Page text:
NBA veteran Kevin Garnett is known as an intense competitor. Last week, the future Hall of Famer was traded to the Minnesota Timberwolves, the team that originally drafted him. Shortly thereafter, a story went viral saying that if Garnett saw one of him teammates too immersed in his phone on game day, he would flush the phone down the toilet.
If you think it sounds extreme, consider how many times you have been in a real estate related meeting with someone who you know isn’t paying attention. While people assert that smartphones make them more time efficient, meetings tend to take longer when material needs to be repeated because someone wasn’t paying attention.
Can you blame Garnett for wanting his teammates focused on the task at hand?
Just last week, my business partner, Joe Sarno, told a story about his first few years in corporate real estate. He started as a broker in New York City in 1980 and when you were working on a leasing deal, you (or your secretary as they were called back then) typed the proposal and many times, hand delivered it. He explained that you would then wait in the lobby to meet and discuss the proposal. There was no email, no fax machines, and no cell phones. You were focused on one deal at a time because that’s all you had the tools for. And guess what, all of the deals still gone done!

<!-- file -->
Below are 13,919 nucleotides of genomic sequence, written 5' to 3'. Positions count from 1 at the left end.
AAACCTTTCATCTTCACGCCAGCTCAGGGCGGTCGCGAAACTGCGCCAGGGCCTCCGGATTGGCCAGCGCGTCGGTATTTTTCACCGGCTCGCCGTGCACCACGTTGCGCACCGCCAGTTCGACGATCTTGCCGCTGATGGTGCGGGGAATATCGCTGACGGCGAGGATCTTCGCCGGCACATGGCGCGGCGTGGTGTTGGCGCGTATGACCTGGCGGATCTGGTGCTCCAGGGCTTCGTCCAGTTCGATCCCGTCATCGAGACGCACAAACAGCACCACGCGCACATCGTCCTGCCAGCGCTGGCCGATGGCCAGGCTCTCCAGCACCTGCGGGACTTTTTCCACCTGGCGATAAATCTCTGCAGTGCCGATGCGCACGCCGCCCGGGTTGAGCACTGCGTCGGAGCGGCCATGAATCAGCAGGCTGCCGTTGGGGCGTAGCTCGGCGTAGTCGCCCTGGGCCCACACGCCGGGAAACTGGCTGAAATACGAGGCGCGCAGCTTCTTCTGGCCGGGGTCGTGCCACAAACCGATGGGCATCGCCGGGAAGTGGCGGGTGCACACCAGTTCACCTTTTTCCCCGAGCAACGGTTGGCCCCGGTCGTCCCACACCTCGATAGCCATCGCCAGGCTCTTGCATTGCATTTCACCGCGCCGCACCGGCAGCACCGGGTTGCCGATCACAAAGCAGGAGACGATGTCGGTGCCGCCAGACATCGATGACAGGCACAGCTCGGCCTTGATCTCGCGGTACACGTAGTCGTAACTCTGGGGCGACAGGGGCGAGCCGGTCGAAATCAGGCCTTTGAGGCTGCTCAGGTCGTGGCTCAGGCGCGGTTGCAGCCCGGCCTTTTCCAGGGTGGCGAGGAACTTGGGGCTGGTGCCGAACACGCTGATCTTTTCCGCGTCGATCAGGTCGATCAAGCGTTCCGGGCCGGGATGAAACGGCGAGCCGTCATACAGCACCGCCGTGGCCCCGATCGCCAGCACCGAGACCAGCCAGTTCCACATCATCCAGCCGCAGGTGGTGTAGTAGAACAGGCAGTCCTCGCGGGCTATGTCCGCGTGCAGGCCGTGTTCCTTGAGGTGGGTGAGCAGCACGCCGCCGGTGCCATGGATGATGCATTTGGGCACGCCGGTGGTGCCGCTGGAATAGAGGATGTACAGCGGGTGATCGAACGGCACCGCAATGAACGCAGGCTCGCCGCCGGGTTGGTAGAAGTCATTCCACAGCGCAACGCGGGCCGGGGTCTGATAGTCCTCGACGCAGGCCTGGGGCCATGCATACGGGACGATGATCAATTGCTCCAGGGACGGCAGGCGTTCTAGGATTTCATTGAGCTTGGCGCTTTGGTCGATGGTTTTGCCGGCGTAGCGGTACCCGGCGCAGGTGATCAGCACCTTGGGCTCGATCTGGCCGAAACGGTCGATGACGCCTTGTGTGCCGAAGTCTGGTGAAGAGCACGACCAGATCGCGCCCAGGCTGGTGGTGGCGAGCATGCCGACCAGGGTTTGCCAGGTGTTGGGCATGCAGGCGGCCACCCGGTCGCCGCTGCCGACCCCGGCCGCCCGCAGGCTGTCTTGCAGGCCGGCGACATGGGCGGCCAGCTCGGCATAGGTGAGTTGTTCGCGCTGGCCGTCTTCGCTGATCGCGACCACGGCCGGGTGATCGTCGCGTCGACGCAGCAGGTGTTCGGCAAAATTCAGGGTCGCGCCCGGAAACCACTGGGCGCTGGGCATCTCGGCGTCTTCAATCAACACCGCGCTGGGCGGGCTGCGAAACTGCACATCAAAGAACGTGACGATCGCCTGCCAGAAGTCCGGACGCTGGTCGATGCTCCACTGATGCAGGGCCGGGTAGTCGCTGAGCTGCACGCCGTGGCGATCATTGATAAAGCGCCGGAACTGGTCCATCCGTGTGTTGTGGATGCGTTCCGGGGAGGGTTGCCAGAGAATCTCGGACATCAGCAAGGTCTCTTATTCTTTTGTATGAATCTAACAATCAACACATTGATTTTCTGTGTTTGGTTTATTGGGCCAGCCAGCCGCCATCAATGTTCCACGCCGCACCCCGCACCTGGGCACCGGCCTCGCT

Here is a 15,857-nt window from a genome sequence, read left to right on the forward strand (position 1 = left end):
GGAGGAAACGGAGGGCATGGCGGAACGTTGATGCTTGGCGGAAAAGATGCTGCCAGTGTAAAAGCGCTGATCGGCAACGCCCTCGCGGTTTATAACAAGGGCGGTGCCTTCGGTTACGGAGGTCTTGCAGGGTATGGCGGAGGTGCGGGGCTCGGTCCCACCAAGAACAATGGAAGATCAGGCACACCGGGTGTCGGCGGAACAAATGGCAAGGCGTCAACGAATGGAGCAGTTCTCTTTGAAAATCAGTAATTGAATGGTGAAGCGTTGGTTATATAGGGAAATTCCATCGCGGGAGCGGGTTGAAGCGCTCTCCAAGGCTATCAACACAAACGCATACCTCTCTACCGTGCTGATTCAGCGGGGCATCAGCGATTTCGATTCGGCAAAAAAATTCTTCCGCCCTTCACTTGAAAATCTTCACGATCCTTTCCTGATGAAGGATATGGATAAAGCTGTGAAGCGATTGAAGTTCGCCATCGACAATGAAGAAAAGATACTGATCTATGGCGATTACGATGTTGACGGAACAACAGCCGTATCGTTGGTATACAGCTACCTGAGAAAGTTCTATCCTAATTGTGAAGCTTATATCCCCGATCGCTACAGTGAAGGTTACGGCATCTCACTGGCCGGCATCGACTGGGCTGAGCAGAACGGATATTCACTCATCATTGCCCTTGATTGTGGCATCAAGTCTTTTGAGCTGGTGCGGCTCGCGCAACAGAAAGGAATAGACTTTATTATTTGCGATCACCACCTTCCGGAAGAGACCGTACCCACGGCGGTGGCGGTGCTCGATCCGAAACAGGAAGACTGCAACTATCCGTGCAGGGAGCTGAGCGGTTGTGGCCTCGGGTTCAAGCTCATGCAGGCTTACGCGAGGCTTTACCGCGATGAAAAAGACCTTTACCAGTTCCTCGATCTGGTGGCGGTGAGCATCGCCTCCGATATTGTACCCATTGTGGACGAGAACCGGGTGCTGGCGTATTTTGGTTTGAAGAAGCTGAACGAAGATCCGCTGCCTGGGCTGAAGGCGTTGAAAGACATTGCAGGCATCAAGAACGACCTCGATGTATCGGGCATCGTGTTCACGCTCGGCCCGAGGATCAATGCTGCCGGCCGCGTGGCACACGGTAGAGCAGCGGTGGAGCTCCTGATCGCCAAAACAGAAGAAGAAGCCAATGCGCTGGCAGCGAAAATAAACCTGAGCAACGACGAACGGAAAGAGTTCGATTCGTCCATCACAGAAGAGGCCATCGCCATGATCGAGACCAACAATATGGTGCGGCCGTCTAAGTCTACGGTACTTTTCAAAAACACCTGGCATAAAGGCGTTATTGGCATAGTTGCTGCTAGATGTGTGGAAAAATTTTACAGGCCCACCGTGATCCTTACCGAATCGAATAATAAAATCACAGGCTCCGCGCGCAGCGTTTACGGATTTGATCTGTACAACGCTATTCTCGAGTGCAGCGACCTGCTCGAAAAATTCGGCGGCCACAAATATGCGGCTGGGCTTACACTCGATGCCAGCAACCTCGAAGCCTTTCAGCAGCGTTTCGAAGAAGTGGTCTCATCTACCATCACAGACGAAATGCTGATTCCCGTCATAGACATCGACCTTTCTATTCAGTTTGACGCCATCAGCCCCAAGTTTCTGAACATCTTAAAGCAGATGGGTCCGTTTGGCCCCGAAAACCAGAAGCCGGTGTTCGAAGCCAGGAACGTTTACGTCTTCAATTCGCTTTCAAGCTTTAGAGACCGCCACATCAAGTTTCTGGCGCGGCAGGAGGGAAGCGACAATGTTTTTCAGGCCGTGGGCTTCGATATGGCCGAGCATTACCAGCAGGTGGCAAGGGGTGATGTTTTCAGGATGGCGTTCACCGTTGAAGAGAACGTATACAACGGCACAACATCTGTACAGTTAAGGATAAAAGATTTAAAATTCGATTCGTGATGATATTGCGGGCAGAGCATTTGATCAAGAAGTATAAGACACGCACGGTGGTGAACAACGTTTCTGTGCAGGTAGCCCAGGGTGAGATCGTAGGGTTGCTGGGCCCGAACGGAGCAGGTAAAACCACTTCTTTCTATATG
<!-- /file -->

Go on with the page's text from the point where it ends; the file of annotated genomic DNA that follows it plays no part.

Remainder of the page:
Now, we have the ability to be on a conference call on one deal, while we are typing a proposal for another, answering emails for other deals, all while we discuss another deal with someone who walked in to the office while the phone is on mute. The juggling can be the fun part, but the magic is knowing when you can multitask and when you can’t.
Five years ago, I was in a meeting with a senior leader in my former company. The entire meeting, he answered emails on his phone. He obviously wasn’t engaged in the conversation and therefore, neither was I.
A few months before that, we had a pitch for a large tenant rep assignment and after the presentation we took the client to dinner. During dinner, one of the lead team members spent a significant amount of time both answering his emails at the table and stepping away to take calls. The director of real estate for the client was completely turned off and sighted this behavior as one of the reasons we didn’t get the business.
While I don’t advocate destroying phones by throwing them in the toilet, I am an advocate for setting ground rules before certain meetings so that everyone is on an even playing field. If phones are allowed for one, they should be for all. Just get ready for an inefficient and unengaged meeting.